Folks who'd seen Severance at the Toronto(?) film festival called it the most interesting, buzz-inducing movie of the festival. I'd read, I responded, that it was a rollicking parody of a corporate retreat gone wrong. No, it's a bloody slasher. Well, we're both right.

Severance is winking at the genre while making a clever, but by the numbers, slasher. The scrim of corporate venality and teamwork claptrap is delightful, but in fact, a distraction from the main story. I know, that's the po-mo, 21st century way and I'm on board with it. I laughed, I was horrified, I was scared. And some of the most hackneyed character moments were neatly subverted by playing on the bumbling shortcomings of this team of weapons marketers.

The best one of these came at the moment when, driven back to the lodge with a mortally wounded go-getter, the pretty blond and the good-looking stoner, Steve (yeah, the unlikely romance at the center of the story) pause and reflect on the current danger. Steve confesses that he's not a very good guy. Then - head slap - he remembers that he's left Go-Getter's severed in the frig. inside the van that crashed a half mile down the road. That's high quality comedy. It lifted the cliche to a new level by winning a laugh while simultaneously proving his confession.

The slasher movie within is real, including all the beats and set-ups you expect: unlikely group in unfamiliar territory; unwelcome conditions; rage-driven furies to pursue them; characters - movie meat - cut down for their predominating flaws; pursuits; flight; entrapment; characters split off as targets; lovers prevail; guilty are punished; evil vanquished by unlikely agents, or in this case, angels (think Victoria Secret, not Renaissance painting).

But the biggest challenge while watching lay in not knowing whether to trust the director and screenwriter. Good storytelling throws us off guard to delight and surprise us. By distracting us from danger by mocking easy corporate stereotypes the filmmakers also showed that they lacked interest in the people who live withing those types and the themes this story might embody. Animating the otherwise clever plot, like many offerings in the genre, nearly every character was two-dimensional.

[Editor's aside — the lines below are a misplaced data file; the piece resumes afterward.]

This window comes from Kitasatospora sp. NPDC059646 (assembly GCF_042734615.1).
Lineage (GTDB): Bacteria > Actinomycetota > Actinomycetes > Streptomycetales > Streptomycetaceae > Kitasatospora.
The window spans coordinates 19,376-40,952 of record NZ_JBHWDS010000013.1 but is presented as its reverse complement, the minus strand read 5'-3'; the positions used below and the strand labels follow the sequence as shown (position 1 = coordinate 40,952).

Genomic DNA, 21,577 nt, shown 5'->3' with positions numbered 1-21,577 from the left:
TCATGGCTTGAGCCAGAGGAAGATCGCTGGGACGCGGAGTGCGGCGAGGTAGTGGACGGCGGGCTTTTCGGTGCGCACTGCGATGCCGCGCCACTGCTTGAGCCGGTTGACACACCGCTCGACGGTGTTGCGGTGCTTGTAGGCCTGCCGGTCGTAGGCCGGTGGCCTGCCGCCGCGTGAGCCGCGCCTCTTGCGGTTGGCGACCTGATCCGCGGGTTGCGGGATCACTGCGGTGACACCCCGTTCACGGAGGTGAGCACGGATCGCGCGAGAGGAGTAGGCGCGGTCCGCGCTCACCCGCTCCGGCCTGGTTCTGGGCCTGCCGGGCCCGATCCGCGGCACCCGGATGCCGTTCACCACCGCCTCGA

Perhaps the director and screenwriter pointing out the bankruptcy of the genre. "You're here for the adrenaline," they seem to be saying in effect, "Not for our take on characters who embody the murderous emotions and anxious fear that we sense all around us so, what the hell, let's have a go at self-important managers." But we all know that managers are more dangerous than that. Corporations are more dangerous than that. Think of the rage to which they've driven you.

Saturday, June 9

The Science of Sleep

Just this week I remembered a dream. That's rare for me. It seemed to tell me the importance of a decision - very - and my role in the world in which it takes place. It has already proved the seed of an idea for another screenplay. The power of dreams is so potent but so personal only someone as inventive as Michel Gondry should take us inside. But the story of real dreams - the what happens, who cares? - is the most elusive quality of dreams. Also, this movie.

In the middle of Gondry's rĂªve, I woke up more tired then when I settled down. At the one hour point, Stephane's dream - and his love-life ceased being interesting. This antic story should have taken flight by practical magic and in-camera effects such as Gondry is famous for. But by the middle no questions remained to be answered. Stephanie was already leaning toward Stephane, dramatically. With the slightest provocation she would fall into his arms. And the strength of Stephane's dream world presented too few problems and too little pressure on his growing love.

The calendar artist's boyishness prevented the story from developing stakes that we invested in, though there were at least two directions to chase them down. On one hand, his dream-life could crowd a real life that he finds he wants more and more desperately as he falls in love. On the other hand, his dream-life could become so attractive that he wins Stephanie's love by inviting her in and succeeds, against all obstacles, in making her at home there. Those of you who saw the end will tell me that this is how it ends, right? One performance note: If Gael Garcia-Bernal can't convince me that this world is charming and irresistible, who could?

Lemme see. What was I going to say? I think I need a nap.